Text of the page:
The individual responsibility of officials for the inappropriate or abusive use of force is a fundamental principle in a rule of law. This responsibility implies that those who violate the guiding principles of the RUF must be subject to judicial and administrative processes that ensure accountability and reparation for the damage caused.

Gradual use of force is another key principle that seeks to guarantee that its use is progressive and proportional to the situation faced. This implies that, to the extent possible, all non-violent means should be exhausted before resorting to the use of force and firearms, reserving the latter as a last resort in extreme situations where other means are ineffective.

In order to understand all these rules, let's put a practical case in which the RUF can be applied.

In times of Public Calamity (State of Constitutional Exception) such as earthquakes or floods, the Armed Forces and Order and Security play a crucial role in protecting lives and property, as well as providing humanitarian assistance. In these scenarios, the Rules on the Use of Force (RUF) become a framework to guide the actions of state agents and ensure that the response is proportional and respectful of fundamental rights.

Let's imagine the case of an earthquake that hits the Antofagasta region. The Armed Forces and Carabineros, along with rescue teams and emergency services, mobilize quickly to provide help and maintain order in the midst of chaos. This is where the RUF guiding principles come into play.

The principle of necessity and proportionality dictates that forces must use force only to the extent that it is strictly necessary to protect life or property. In this case, it may be necessary to use force to evacuate dangerous areas or maintain order in temporary refuge centers (shelters). However, this force must be proportionate and directed only toward those who pose a real threat.

Furthermore, the duty to properly identify the people involved ensures that the safety of those affected is prioritized and the indiscriminate use of force is avoided. This means that forces must distinguish between people in need of help and those who pose a risk to public safety.

The provision of aid is also a fundamental aspect in this scenario. Security forces must be prepared to provide medical assistance, evacuation and logistical support to those affected. This duty aligns with the principle of individual responsibility, which states that officials are responsible for their actions and must be held accountable for any inappropriate or abusive use of force.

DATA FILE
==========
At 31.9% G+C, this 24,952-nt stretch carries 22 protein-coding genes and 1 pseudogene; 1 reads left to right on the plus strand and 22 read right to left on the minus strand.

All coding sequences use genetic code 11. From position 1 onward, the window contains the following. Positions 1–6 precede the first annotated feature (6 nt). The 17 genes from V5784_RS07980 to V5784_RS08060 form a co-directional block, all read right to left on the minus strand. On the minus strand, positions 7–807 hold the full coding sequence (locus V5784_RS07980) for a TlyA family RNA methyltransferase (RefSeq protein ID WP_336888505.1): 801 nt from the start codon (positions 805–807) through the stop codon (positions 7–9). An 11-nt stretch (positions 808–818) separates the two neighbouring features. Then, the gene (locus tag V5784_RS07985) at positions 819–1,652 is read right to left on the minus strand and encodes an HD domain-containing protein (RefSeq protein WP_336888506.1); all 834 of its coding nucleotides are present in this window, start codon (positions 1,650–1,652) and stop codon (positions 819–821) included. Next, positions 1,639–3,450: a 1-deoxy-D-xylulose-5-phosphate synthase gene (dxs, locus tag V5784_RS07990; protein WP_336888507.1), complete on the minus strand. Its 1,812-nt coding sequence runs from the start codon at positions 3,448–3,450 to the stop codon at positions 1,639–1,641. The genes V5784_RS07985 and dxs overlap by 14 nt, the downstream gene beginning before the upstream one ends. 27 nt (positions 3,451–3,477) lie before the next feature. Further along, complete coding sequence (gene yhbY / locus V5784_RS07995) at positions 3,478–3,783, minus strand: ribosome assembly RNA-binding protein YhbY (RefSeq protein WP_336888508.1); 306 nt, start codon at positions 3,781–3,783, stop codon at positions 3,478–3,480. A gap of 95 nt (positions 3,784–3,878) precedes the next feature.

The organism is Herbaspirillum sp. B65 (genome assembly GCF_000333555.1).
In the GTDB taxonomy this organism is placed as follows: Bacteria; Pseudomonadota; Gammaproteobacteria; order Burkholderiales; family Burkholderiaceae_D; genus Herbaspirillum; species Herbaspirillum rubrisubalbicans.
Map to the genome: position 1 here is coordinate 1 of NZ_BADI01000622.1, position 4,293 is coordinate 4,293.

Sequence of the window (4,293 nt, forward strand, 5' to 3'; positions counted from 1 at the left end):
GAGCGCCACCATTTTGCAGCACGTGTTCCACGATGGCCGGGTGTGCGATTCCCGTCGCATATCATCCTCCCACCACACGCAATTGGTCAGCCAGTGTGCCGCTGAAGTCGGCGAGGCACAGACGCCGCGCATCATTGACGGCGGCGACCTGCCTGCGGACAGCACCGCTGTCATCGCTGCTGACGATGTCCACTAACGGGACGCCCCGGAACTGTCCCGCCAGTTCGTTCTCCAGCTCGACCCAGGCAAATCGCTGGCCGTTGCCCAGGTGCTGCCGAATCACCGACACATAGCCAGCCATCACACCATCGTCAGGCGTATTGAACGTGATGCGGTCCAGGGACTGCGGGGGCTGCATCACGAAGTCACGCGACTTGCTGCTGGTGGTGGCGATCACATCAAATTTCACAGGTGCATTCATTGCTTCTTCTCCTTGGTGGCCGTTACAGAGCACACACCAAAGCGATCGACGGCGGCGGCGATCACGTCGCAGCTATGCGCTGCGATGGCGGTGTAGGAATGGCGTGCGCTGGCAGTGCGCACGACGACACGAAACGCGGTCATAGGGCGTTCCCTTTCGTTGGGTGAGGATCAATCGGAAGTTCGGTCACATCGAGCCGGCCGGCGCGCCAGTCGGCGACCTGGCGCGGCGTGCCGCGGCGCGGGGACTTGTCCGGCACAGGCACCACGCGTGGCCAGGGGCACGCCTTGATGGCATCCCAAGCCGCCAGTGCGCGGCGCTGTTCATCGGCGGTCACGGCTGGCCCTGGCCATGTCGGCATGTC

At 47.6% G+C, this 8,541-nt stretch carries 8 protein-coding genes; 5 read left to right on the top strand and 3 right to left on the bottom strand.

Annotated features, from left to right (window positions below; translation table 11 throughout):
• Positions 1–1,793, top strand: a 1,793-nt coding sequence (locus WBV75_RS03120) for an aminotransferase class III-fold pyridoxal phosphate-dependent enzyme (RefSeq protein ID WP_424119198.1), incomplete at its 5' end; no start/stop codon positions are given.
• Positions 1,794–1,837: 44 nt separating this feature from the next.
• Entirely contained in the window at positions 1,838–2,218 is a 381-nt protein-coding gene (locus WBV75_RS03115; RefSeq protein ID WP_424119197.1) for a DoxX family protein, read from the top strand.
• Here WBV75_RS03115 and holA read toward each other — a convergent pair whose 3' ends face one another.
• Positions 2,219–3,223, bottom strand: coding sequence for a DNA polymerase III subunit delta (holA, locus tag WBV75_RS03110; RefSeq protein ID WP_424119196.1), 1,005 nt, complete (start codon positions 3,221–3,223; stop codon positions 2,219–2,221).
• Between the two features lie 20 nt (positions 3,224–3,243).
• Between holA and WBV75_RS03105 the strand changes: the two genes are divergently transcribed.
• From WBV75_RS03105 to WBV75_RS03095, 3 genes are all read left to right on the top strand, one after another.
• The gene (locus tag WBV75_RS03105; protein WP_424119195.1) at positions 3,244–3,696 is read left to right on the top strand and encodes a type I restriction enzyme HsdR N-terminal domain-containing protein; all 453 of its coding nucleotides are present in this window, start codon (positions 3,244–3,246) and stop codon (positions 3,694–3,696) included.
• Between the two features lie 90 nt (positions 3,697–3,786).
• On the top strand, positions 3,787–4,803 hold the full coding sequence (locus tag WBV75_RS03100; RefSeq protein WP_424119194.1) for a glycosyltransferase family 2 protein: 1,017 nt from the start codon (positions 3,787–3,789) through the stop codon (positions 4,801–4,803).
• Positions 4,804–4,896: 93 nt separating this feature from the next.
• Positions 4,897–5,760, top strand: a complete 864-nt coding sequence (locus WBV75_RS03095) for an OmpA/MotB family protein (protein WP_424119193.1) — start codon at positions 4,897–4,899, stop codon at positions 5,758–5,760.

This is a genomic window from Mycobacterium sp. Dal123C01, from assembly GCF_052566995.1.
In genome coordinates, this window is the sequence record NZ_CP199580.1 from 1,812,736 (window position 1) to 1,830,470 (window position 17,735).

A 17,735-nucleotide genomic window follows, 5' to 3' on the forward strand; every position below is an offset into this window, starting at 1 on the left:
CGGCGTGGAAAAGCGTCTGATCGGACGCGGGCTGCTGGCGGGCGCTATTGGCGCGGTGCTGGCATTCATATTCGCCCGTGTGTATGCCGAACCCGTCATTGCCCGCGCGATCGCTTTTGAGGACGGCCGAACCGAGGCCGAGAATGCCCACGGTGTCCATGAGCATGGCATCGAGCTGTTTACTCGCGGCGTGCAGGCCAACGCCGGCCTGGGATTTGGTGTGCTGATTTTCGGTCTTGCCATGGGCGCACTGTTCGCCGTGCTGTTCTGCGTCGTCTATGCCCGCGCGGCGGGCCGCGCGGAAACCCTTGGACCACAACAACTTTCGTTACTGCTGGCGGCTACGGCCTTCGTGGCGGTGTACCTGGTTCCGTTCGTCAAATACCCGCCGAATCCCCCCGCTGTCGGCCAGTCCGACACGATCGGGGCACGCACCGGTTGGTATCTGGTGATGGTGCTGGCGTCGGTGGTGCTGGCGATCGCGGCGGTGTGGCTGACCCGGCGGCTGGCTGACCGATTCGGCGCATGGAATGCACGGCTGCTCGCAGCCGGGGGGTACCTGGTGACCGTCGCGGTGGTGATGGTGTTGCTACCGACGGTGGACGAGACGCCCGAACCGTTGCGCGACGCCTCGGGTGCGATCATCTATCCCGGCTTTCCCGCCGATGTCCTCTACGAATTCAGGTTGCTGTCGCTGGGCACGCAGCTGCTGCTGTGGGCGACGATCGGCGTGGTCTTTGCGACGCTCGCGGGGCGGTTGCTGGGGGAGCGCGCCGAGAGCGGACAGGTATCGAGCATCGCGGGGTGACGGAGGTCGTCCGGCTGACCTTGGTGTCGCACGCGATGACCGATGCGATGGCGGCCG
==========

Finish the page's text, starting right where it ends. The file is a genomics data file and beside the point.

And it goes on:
The rules on the use of force have a specific scope of application that determines the situations in which they can be invoked by the competent authorities.

In our case, the RUF are applicable to the Armed Forces when they are called to fulfill functions of safeguarding public order in situations such as states of constitutional exception, protection of critical infrastructure, protection of border areas and electoral and plebiscitary events.

In these cases, the respective regulations must be issued by the Ministry of National Defense in conjunction with the Ministry of the Interior, which ensures effective coordination between the different institutions in charge of ensuring order and public security in the country. This coordination is essential to ensure a rapid and effective response to crisis situations and to prevent abuses by agents.

The exercise of state power implies certain duties on the part of state agents when using force. These duties include adequate identification of the persons involved, warning prior to the use of force, gradual application of force, minimizing damage and injuries, and providing assistance if necessary.

Likewise, progressive stages are established in the use of force, ranging from mere deterrent presence to the use of potentially lethal force as a last resort.

These stages are designed to ensure that the use of force is proportional to the situation faced and that non-violent means are always privileged before resorting to more drastic measures.